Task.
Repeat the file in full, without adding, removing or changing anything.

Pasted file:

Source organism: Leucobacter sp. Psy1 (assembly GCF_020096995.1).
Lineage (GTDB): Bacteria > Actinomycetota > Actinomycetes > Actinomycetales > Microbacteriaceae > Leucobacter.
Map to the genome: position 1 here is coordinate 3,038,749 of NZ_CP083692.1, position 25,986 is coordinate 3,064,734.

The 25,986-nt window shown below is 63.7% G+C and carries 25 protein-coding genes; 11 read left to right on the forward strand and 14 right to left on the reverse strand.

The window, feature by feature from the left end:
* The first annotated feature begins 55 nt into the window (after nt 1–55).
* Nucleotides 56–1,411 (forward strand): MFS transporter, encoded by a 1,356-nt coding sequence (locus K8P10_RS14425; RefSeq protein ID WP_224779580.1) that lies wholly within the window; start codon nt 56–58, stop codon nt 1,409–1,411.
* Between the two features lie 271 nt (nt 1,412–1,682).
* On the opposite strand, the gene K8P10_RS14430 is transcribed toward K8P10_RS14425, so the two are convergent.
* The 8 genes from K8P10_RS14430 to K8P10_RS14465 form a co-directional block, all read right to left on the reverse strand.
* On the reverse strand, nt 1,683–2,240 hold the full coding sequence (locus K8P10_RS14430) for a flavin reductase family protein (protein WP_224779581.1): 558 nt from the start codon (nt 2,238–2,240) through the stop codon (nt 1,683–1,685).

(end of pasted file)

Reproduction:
Source organism: Leucobacter sp. Psy1 (assembly GCF_020096995.1).
Lineage (GTDB): Bacteria > Actinomycetota > Actinomycetes > Actinomycetales > Microbacteriaceae > Leucobacter.
Map to the genome: position 1 here is coordinate 3,038,749 of NZ_CP083692.1, position 25,986 is coordinate 3,064,734.

The 25,986-nt window shown below is 63.7% G+C and carries 25 protein-coding genes; 11 read left to right on the forward strand and 14 right to left on the reverse strand.

The window, feature by feature from the left end:
* The first annotated feature begins 55 nt into the window (after nt 1–55).
* Nucleotides 56–1,411 (forward strand): MFS transporter, encoded by a 1,356-nt coding sequence (locus K8P10_RS14425; RefSeq protein ID WP_224779580.1) that lies wholly within the window; start codon nt 56–58, stop codon nt 1,409–1,411.
* Between the two features lie 271 nt (nt 1,412–1,682).
* On the opposite strand, the gene K8P10_RS14430 is transcribed toward K8P10_RS14425, so the two are convergent.
* The 8 genes from K8P10_RS14430 to K8P10_RS14465 form a co-directional block, all read right to left on the reverse strand.
* On the reverse strand, nt 1,683–2,240 hold the full coding sequence (locus K8P10_RS14430) for a flavin reductase family protein (protein WP_224779581.1): 558 nt from the start codon (nt 2,238–2,240) through the stop codon (nt 1,683–1,685).